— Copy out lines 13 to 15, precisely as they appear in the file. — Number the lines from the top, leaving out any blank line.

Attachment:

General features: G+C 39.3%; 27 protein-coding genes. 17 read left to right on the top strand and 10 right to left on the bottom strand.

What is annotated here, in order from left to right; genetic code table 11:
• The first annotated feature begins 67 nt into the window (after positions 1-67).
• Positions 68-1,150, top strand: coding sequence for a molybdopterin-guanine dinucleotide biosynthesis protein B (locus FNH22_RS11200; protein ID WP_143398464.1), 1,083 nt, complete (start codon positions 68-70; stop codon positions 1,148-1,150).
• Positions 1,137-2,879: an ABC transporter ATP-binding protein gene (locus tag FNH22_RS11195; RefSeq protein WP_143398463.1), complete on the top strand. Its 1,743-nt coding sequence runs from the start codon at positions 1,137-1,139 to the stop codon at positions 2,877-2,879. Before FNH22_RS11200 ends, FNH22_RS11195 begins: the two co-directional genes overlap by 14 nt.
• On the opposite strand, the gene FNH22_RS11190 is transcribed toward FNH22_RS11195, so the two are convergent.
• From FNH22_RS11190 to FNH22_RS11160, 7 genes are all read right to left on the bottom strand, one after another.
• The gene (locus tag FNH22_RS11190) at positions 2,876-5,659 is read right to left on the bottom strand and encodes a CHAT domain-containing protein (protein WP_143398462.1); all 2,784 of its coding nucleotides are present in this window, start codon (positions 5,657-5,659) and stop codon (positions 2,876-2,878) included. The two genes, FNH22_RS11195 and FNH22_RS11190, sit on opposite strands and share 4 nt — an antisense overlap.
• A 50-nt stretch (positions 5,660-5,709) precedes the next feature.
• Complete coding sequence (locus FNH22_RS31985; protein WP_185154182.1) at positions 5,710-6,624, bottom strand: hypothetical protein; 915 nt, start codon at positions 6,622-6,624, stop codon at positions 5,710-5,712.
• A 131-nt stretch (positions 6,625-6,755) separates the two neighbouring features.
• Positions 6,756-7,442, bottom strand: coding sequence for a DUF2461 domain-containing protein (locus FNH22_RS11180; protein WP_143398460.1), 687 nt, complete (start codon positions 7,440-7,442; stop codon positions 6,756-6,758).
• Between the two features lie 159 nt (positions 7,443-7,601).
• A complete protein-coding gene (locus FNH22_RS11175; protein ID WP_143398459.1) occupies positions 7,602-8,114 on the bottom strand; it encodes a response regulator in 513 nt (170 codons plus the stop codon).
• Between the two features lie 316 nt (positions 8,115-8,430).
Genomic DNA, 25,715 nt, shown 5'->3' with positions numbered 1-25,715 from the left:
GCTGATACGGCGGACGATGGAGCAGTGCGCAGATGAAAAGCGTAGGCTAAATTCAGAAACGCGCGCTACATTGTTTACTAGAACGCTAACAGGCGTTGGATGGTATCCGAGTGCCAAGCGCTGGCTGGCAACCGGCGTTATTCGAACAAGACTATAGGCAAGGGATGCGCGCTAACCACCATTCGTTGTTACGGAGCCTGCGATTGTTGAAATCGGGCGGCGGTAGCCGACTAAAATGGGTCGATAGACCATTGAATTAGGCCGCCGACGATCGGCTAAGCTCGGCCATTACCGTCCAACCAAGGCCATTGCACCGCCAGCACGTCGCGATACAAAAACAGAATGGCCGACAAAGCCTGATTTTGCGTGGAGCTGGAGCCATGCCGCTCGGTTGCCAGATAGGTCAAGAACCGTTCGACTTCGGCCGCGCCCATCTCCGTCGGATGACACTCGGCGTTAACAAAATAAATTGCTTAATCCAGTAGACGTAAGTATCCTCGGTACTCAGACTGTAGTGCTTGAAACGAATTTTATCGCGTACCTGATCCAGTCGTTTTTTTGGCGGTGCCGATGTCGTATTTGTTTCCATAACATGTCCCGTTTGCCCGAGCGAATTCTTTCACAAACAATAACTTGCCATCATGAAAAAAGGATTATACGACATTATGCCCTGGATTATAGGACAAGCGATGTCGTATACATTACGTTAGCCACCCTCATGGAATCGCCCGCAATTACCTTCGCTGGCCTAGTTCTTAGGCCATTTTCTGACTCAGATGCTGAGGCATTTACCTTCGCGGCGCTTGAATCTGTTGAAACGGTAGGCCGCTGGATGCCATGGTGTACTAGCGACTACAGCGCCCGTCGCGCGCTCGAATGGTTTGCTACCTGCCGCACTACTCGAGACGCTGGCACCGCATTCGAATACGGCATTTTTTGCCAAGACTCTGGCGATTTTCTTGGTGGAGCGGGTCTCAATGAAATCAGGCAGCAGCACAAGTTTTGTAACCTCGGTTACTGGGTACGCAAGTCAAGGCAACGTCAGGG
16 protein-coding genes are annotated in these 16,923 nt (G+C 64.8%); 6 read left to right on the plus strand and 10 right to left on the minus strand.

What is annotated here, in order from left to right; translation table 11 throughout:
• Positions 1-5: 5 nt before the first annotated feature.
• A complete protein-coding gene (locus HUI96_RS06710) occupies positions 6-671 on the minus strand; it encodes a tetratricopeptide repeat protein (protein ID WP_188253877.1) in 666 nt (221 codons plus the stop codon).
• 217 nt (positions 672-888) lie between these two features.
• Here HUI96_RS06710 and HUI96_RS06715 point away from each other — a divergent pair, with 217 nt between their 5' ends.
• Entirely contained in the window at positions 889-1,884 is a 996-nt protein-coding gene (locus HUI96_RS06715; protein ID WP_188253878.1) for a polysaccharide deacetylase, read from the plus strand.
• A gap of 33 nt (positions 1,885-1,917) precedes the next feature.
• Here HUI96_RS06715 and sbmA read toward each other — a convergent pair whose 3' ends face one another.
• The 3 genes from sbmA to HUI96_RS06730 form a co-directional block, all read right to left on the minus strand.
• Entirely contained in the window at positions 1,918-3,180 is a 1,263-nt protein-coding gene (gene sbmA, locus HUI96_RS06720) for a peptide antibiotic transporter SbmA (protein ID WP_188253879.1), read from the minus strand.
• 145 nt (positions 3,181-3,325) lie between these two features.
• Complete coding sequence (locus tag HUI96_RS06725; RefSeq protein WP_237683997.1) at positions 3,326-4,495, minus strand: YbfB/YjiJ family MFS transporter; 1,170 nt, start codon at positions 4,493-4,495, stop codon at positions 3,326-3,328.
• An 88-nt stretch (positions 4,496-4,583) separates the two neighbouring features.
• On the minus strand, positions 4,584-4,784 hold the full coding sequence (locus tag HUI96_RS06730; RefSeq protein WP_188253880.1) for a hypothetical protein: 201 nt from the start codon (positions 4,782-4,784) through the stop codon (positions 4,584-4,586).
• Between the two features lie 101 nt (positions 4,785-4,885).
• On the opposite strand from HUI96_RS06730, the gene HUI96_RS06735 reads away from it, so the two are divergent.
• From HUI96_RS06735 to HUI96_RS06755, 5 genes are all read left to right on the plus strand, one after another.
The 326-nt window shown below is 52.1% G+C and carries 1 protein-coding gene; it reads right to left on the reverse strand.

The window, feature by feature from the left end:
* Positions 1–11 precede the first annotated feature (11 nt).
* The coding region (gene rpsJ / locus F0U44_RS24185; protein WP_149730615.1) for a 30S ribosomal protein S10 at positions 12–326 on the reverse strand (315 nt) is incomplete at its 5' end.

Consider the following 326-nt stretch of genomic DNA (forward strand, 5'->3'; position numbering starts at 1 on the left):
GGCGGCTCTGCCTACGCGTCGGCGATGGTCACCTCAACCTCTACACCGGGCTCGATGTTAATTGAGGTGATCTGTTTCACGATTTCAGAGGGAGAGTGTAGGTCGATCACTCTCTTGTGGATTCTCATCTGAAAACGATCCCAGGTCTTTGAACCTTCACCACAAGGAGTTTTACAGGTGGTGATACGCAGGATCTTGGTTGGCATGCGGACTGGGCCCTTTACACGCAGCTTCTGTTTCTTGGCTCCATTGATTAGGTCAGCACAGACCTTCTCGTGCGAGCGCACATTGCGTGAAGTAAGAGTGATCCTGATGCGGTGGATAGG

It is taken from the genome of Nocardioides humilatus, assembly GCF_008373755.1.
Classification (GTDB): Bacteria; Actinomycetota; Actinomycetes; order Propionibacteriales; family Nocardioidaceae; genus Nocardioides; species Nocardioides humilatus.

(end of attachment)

• Between the two features lie 159 nt (positions 7,443-7,601).
• A complete protein-coding gene (locus FNH22_RS11175; protein ID WP_143398459.1) occupies positions 7,602-8,114 on the bottom strand; it encodes a response regulator in 513 nt (170 codons plus the stop codon).
• Between the two features lie 316 nt (positions 8,115-8,430).